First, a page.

by J.D. Davidson
An audit by Ohio county boards of election showed a clean 2021 general election, according to Secretary of State Frank LaRose.
LaRose recently announced post-election mandatory audits from all counties were finalized for the 2021 general election, and results showed a 99.9% accuracy rate in counties that used a percentage-based audit.
Only Cuyahoga and Hamilton counties did not perform percentage-based audits, using an allowable risk limiting audit instead. All of Ohio’s other 86 counties used a percentage-based audit.
LaRose began ordering audits after each election when it took office in 2019. He calls the audits a post-election comprehensive review of results of at least three contests in each county, using either a percentage-based audit or a risk-limiting audit.
LaRose used the Cleveland mayoral race as an example where 232,149 ballots were cast in 332 precincts and 58,418 ballots were audited from randomly selected batches. That race, according to LaRose, proved a 100% accuracy rate.
“When I took the oath of office, I had a clear mission – to ensure Ohio voters have confidence their voice was heard in honest elections,” LaRose said. “The transparency of this process, conducted by election officials from both parties, and the accuracy of the audit results should reinforce every voter’s belief that their vote mattered and was counted accurately. Ohioans can be proud that our state runs secure and fair elections.”
The percentage-based audits have boards of election randomly select precincts, polling locations or individual machines to ensure a review of 5% of the total votes cast for the county. It looks at the top race on the ballot, a statewide race selected at random and at least one non-statewide race.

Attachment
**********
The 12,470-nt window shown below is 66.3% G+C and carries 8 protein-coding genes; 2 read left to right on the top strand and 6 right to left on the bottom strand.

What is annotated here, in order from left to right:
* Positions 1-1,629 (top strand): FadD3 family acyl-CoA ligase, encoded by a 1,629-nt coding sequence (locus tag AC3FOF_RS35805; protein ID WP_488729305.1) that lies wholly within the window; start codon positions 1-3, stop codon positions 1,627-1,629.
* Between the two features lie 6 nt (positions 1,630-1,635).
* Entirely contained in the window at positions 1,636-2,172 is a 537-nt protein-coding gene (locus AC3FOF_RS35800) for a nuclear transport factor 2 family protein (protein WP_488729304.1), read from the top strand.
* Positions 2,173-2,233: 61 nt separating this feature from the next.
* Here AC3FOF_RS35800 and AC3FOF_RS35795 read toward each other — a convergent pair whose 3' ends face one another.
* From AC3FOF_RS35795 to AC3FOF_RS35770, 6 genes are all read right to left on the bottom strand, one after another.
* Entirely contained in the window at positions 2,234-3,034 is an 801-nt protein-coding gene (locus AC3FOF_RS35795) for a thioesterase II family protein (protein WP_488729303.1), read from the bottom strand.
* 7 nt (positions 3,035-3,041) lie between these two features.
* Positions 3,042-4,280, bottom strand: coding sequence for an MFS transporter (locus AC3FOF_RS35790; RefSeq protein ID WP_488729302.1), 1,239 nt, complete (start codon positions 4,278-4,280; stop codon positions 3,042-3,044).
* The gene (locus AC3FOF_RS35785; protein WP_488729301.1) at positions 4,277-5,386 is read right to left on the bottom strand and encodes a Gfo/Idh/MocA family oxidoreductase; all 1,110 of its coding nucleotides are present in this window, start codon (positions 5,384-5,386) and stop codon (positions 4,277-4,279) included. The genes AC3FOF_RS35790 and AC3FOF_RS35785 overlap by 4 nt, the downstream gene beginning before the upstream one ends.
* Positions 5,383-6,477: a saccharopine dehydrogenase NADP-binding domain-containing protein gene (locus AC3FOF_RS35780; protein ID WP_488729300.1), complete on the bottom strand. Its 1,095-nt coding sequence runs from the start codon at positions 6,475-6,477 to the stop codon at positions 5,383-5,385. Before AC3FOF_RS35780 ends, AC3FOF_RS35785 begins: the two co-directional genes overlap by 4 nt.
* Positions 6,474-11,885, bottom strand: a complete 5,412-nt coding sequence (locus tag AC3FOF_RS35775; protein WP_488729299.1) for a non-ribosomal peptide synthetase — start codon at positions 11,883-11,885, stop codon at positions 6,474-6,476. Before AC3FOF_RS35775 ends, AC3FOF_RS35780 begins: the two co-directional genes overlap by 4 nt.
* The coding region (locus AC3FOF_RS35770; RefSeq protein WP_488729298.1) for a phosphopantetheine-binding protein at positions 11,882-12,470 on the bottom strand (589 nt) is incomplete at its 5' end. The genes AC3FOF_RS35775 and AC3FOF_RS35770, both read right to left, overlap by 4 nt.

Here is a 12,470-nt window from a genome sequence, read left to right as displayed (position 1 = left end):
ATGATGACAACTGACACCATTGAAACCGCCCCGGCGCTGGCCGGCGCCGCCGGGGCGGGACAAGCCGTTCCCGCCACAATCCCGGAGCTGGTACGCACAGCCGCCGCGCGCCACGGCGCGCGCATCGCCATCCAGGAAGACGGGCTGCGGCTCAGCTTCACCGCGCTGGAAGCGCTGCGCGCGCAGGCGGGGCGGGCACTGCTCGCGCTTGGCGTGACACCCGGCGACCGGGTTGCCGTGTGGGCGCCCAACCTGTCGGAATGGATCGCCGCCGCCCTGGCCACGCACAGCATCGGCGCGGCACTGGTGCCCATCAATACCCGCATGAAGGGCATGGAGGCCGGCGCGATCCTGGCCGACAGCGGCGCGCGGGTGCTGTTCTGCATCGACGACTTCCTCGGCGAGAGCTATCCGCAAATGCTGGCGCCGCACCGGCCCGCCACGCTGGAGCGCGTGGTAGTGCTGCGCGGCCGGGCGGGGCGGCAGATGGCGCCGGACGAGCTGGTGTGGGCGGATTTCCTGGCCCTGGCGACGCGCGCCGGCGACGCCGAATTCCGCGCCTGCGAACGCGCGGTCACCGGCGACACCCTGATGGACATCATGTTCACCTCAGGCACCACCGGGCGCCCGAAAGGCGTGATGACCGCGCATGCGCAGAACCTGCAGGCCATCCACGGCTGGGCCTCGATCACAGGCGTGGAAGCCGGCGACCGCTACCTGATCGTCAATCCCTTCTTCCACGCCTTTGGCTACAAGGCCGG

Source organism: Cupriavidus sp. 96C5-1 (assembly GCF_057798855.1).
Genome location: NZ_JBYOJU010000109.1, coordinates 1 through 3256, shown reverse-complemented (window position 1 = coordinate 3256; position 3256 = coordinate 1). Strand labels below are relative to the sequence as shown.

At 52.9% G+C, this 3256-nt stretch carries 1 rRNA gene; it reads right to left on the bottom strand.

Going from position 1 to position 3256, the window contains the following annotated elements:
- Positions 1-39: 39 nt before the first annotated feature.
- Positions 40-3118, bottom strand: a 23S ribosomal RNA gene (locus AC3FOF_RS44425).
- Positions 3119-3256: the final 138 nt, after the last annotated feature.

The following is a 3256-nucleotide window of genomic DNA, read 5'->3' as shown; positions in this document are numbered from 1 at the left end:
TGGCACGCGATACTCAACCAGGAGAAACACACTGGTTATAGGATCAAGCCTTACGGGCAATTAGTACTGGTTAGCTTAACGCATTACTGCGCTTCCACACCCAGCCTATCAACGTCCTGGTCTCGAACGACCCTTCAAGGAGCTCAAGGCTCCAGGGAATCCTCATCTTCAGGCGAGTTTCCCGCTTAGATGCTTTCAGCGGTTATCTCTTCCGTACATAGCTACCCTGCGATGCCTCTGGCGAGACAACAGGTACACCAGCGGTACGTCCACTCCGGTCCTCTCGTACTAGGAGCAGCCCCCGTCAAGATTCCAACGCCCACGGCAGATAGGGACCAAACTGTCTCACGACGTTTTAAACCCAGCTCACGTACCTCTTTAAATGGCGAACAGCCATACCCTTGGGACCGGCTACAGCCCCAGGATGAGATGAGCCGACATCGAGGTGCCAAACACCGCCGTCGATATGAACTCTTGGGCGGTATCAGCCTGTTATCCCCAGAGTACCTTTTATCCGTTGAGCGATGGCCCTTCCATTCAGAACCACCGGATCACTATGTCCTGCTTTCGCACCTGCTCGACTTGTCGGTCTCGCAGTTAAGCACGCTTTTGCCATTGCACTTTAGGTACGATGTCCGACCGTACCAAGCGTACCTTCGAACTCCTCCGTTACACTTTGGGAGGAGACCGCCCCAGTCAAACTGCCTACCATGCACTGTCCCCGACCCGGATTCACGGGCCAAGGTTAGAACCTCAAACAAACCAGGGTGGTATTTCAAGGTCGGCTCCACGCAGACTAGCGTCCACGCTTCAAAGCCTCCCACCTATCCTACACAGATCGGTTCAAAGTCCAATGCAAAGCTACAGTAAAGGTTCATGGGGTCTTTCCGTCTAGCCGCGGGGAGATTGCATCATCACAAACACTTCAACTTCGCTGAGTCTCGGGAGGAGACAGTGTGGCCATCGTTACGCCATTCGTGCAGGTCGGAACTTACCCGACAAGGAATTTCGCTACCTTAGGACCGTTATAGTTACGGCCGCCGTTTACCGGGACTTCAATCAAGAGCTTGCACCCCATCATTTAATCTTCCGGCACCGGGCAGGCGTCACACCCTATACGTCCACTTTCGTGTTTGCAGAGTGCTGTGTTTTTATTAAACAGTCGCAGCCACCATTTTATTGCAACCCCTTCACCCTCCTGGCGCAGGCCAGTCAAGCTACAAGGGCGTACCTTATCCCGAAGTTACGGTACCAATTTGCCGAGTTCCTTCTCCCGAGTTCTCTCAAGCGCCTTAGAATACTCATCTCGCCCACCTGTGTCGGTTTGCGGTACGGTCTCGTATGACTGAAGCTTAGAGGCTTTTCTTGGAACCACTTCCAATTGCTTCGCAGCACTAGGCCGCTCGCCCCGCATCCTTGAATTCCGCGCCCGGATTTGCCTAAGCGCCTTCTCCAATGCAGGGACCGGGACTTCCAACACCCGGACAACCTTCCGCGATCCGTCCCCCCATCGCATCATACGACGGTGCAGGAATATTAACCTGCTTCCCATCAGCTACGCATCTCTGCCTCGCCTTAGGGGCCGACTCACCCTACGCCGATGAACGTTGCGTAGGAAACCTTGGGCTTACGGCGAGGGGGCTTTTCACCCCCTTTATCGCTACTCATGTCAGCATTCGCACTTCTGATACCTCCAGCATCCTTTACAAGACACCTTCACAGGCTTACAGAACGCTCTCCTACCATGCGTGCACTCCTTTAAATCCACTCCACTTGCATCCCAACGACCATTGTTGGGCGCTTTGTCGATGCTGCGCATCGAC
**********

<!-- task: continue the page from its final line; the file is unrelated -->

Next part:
A risk-limiting audit selects ballots randomly based on statistical sampling using margin of victory and the risk limit. It looks at the same three race categories.
The 2021 general election resulted in 18 tied races statewide. In all, 12 candidate races and six local issue races ended in a tie.
Candidate races are decided by a coin flip or a similar method, and all but two of the 12 flipped a coin. In Fulton and Shelby counties, the winner was selected by drawing the winning name.
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J.D. Davidson is a veteran journalist with more than 30 years of experience in newspapers in Ohio, Georgia, Alabama and Texas. He has served as a reporter, editor, managing editor and publisher. He is a regional editor for The Center Square.
Photo “Vote Here” by Lorie Shaull CC BY 2.0.